Reducing Fat in the American Diet
Most Americans are aware that a nutritious diet that is low in fat will lead to a longer and healthier life. To help Americans achieve this goal, the federal government develops dietary guidelines, which give advice about which foods Americans should eat to stay healthy.
The U. S. Department of Agriculture and the U. S. Department of Health and Human Services release the Dietary Guidelines every five years. Nutrition experts, who study the dietary effects on health, have made recommendations to encourage certain dietary practices.
When first introduced in 1980,
“Many groups and individuals from the health professions and the food industry questioned the scientific basis of the guidelines and even the federal government’s authority to advise its citizens on what they should eat (Dietary Guidelines 6).”
Government officials responded by saying that the rapid pace of scientific discovery makes it impossible for average Americans to stay abreast of the most recent information. Government guidelines provide at least a starting point.
The guidelines recommend that Americans eat a variety of foods from the major food groups. They also emphasize that moderate consumption is the key to good health. Some examples of recommended dietary guidelines are:
- Aim for a healthy weight
- Be physically active each day
- Let the food pyramid guide your food choices
- Choose a variety of grains, fruits and vegetables daily
- Choose a variety of fruits and vegetables daily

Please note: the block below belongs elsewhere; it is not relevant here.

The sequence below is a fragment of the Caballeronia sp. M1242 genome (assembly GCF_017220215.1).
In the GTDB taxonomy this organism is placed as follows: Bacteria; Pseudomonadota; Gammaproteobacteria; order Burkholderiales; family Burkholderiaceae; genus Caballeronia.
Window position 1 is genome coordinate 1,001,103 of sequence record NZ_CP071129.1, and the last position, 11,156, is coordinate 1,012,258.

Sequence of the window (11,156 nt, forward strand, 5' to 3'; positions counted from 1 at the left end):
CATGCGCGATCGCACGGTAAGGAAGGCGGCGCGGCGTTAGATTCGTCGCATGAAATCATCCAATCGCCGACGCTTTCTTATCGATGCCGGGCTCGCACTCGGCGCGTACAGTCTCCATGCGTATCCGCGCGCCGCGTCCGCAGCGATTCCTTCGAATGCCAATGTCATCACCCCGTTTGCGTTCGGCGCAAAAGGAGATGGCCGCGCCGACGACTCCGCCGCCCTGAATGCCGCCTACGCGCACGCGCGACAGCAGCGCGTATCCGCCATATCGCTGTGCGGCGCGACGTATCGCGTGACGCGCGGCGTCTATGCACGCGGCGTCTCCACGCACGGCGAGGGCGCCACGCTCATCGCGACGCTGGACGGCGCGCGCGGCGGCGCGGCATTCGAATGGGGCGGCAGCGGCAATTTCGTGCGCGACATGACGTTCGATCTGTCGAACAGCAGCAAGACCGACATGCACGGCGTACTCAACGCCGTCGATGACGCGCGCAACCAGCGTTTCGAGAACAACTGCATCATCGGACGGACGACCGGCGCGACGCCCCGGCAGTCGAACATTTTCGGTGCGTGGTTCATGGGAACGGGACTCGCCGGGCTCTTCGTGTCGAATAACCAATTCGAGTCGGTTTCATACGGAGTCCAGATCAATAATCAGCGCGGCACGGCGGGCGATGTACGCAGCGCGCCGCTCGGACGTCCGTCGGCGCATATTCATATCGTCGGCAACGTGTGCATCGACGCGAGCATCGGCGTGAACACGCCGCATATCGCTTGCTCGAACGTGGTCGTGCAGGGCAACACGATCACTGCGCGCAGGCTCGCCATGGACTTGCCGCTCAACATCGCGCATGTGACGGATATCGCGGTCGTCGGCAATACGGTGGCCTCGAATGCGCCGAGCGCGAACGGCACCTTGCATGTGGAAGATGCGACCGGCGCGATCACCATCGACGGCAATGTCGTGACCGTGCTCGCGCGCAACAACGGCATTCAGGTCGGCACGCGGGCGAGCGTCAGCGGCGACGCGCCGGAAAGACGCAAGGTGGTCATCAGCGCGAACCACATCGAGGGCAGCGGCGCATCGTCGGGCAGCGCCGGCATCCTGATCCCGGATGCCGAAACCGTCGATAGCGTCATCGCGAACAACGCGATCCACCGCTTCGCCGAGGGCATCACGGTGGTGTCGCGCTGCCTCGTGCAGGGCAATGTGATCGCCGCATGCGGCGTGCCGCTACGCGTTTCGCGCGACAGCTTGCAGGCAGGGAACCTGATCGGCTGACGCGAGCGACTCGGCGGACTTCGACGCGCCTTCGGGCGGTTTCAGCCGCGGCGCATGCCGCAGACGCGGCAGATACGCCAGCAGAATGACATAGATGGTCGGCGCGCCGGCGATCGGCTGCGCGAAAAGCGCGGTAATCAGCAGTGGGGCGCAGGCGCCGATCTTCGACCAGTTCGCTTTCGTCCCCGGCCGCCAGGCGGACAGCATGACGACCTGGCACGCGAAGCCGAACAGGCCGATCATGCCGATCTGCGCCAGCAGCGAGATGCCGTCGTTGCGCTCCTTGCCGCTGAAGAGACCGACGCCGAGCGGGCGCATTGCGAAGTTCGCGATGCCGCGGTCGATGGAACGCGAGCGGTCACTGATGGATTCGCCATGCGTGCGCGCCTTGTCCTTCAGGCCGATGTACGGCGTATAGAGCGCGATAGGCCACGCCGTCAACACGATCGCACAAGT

- Choose a diet that is low in saturated fats and cholesterol
- Choose beverages and food to moderate your intake of sugar and salt
A major emphasis of the guidelines is to encourage Americans to eat less fat. They recommend limits for total fat intake and saturated fat consumption. The guidelines stress the difference between saturated fats, which tend to raise blood cholesterol and unsaturated fats, which do not. “Aim for a total fat intake of no more that 30 percent of calories. If you need to reduce your fat intake to achieve this level, do so primarily by cutting back on saturated fats.” Foods high in saturated fats include high-fat dairy products such as cheese, whole milk and ice cream as well as processed meats. Everybody needs some fat in their diets, but be sure to choose unsaturated fat such as fish, nuts, olives, avocados and vegetable oils.
According to the article about human nutrition in Encarta Encyclopedia:
“Health experts consider diets with more than 30 percent of calories from fat to be unsafe, increasing the risk of heart disease. High-fat diets also contribute to obesity, which is linked to high blood pressure (see hypertension) and diabetes mellitus. A diet high in both saturated and unsaturated fats has also been associated with greater risk of developing cancers of the colon, prostate, breast, and uterus. Choosing a diet that is low in fat and cholesterol is critical to maintaining health and reducing the risk of life-threatening disease.”